Spectacular rock formations and waterfalls are part of the natural beauty of Camp Falling Rock. The woods have been impacted by the chestnut blight (1904), Dutch elm disease (1930’s to present), a tornado (1996), gypsy moths (2000) and a severe ice storm (2004). We are holding our collective breath that a control measure for emerald ash borer will be found before it reaches our camp.

Whitetail deer returned to the area in the 1950’s. There are bobcats on the premises. Wild turkeys abound. An ardent “birder” can see more than one hundred species of birds on the camp in a season. The oldest building on camp is called the Assistant Rangers Cabin. It is located on lower camp, and the core building is a log cabin built of chestnut logs. The hand-hewn joists are fitted with mortise and tenon joints. The cabin has been added to and modernized, but the core building dates from about 1840.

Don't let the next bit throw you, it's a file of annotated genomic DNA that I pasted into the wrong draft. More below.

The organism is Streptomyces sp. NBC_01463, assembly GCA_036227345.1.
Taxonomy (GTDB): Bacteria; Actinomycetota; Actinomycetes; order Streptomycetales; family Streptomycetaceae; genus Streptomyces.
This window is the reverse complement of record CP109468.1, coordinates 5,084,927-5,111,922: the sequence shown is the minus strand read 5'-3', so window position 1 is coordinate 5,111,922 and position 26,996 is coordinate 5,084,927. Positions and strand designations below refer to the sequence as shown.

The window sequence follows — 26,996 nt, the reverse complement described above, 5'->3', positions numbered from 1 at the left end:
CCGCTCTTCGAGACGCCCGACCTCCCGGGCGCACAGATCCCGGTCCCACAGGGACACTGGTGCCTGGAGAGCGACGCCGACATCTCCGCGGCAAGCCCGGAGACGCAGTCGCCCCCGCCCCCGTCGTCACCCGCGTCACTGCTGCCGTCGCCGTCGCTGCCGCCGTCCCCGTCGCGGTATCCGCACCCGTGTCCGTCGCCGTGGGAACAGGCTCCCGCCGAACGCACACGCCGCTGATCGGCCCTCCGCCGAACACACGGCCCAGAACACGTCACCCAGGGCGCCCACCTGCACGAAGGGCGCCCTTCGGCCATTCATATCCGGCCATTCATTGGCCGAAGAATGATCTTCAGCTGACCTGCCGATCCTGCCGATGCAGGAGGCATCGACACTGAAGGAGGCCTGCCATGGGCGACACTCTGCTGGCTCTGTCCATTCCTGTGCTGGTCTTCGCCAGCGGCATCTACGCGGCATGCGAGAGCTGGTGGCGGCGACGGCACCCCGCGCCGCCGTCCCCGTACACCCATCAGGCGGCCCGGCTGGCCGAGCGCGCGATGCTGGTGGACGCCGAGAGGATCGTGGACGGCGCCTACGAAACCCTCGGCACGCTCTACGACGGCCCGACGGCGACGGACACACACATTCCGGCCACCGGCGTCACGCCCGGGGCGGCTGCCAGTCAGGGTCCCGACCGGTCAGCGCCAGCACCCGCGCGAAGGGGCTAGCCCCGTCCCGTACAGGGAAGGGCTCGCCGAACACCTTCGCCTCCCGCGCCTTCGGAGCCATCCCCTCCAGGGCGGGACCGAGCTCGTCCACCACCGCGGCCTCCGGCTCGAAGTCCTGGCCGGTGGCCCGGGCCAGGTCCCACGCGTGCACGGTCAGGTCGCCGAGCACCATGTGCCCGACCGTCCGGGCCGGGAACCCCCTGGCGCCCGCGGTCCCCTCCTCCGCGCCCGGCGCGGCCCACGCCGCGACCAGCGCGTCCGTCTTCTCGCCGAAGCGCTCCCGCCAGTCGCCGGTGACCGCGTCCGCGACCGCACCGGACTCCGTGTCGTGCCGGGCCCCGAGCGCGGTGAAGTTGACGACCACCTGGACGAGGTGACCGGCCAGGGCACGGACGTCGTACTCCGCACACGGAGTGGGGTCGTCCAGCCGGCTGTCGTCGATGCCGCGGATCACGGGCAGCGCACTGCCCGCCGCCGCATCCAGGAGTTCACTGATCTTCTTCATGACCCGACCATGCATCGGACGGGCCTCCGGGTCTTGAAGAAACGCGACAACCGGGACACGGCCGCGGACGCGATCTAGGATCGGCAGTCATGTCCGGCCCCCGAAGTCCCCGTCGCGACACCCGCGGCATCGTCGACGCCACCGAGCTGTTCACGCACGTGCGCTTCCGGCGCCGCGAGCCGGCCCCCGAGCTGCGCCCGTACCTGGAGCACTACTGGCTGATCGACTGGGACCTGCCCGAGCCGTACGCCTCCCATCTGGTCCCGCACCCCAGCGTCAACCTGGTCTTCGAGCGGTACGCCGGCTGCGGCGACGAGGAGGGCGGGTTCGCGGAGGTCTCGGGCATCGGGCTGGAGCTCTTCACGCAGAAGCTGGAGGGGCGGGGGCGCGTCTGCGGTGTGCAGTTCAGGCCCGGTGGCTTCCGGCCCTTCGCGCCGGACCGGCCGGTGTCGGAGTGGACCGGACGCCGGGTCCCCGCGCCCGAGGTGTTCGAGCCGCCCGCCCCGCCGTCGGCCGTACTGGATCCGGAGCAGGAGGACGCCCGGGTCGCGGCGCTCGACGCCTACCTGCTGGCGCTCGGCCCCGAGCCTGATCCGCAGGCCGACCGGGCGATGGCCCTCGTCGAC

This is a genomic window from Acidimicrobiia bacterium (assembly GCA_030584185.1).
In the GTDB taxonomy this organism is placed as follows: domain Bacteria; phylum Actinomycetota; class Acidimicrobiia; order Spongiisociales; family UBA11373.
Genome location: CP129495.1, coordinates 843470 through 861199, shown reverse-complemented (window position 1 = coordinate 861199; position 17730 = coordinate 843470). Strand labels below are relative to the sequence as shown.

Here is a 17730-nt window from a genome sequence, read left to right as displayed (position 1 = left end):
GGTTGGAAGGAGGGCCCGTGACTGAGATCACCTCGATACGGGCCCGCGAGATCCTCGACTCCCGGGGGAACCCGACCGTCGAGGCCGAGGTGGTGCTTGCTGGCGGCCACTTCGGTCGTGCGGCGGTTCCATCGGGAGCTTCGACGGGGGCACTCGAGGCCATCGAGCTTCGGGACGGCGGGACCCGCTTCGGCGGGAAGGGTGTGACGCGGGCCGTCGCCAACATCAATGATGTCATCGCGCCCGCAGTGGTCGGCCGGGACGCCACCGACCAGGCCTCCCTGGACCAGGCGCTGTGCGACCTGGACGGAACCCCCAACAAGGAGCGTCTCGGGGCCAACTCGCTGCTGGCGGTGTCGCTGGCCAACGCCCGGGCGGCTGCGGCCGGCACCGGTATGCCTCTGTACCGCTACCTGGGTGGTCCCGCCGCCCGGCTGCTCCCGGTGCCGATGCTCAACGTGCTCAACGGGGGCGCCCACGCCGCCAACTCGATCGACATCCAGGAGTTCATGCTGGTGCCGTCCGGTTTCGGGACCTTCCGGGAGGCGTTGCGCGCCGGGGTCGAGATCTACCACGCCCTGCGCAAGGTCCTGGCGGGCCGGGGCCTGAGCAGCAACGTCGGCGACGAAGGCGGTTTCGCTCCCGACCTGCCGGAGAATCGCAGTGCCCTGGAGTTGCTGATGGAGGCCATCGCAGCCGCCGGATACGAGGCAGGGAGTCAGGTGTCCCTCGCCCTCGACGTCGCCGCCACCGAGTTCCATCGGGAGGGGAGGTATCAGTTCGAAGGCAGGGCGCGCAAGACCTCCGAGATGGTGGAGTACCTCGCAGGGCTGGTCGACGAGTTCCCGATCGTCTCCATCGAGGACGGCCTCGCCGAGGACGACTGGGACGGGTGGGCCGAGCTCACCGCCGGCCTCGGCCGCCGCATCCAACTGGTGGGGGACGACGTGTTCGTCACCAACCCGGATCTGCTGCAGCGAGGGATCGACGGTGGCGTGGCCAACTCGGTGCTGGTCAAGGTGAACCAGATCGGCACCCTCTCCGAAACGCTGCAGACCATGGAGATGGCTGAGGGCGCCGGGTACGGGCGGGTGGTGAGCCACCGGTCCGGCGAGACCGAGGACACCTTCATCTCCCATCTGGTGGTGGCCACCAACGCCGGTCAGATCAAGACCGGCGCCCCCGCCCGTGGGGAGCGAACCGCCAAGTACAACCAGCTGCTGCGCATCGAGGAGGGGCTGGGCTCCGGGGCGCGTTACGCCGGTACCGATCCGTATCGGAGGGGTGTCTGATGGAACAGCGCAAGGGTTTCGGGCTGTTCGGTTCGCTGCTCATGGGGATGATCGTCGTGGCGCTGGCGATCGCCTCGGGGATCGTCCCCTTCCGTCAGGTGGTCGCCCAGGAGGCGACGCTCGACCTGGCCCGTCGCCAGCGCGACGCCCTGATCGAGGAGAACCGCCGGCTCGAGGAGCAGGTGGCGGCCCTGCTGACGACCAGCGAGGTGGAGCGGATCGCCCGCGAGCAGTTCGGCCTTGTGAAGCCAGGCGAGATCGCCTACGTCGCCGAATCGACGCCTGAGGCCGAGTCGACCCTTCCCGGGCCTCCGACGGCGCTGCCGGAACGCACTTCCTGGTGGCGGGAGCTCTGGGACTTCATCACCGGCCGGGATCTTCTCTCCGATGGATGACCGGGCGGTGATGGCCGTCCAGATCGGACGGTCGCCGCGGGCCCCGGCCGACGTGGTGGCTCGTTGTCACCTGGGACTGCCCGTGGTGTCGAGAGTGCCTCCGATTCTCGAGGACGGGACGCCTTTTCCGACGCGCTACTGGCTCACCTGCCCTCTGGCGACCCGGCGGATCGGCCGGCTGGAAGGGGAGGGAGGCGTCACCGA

The next oldest building is the kitchen wing of Scoutmaster’s Cabin. This was the headquarters for the Mt. Vernon church group that conducted camp meetings at “Camp Whip-Poor-Will” during the 1880’s. We believe this building was built in 1883. It is in very poor condition, having been twice moved. It is slated for replacement.

The first buildings of the Boy Scouts were erected in 1927. These consisted of five barracks buildings and a dining hall. Generally, they followed the layout of First World War training center facilities. The dining hall was replaced by Franklin Lodge in 1937. Four of the barracks buildings were torn down or moved and subsequently fell down. One of them remains in place. For many years it was the camp first aid station. Today it serves as the “Boat House.”